One Ford architect Alan Mulally will retire on 1 July with COO Mark Fields taking over as Ford president and CEO.
The long-anticipated announcement will see Mulally retire from Ford after nearly eight years with the blue oval – although today’s surprise announcement has come sooner than anticipated.
A Ford statement admits the decision for Mulally to retire has come six months earlier than anticipated, “following Mulally’s recommendation to accelerate the timetable based on the readiness of Ford’s leadership team”.
68 year old Mulally will be succeeded by 53 year old Fields, who has already been leading Ford’s global business operations and skill teams including product development, manufacturing, purchasing, marketing, sales and service. CEO in all but title, then.
Alan Mulally: the man that saved Ford
Before his arrival, Ford was in dire need of transformation. Mulally pushed through the necessary changes, which included selling Jaguar Land Rover and Aston Martin, and also the formulation of the One Ford strategy.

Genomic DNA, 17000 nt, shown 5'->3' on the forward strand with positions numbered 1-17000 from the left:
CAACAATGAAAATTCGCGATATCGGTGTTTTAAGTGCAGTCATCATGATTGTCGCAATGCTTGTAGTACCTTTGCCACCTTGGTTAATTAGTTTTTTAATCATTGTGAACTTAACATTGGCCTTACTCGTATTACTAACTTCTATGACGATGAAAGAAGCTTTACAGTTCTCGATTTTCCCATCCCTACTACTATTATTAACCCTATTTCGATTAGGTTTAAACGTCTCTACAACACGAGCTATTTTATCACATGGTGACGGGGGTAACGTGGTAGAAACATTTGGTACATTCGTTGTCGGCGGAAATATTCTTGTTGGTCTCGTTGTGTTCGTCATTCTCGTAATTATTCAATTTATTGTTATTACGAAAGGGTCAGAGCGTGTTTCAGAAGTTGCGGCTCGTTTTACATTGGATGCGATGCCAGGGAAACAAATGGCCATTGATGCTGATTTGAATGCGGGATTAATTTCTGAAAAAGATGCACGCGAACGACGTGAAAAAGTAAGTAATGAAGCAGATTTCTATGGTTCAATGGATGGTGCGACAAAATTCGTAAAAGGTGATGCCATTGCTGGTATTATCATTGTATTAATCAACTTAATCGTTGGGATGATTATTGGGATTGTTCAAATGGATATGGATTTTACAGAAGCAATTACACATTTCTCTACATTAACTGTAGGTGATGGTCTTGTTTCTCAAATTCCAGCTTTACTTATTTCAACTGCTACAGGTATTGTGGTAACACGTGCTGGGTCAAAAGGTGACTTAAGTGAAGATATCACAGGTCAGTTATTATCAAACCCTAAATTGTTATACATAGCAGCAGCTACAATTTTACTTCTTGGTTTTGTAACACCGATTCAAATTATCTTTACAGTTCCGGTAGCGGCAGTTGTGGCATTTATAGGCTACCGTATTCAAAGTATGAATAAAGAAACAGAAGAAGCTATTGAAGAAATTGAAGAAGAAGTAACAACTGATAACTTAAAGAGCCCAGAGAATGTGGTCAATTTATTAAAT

The latter means that one core model is sold around the world, rather than expensive region-specific vehicles been developed. It’s generally been a successful one, saving Ford billions and also earning it the (admittedly debatable) title of retailing the world’s best-selling car name.
Indeed, Ford has achieved 19 consecutive quarters of profitability.
Famously, Mulally’s far-sighted (or lucky?) decision to borrow heavily before the economic crash saw the firm not need to ask for government bailouts, unlike its key US rivals GM and Chrysler. This has since won it goodwill amongst American car buyers.
“It has been an honour to serve and contribute to creating a viable, profitably growing company for the good of everyone associated with the Ford Motor Company,” Mulally said.
“By working together with all of our stakeholders around the world, we now are accelerating Henry Ford’s original vision to open the highways to all mankind.”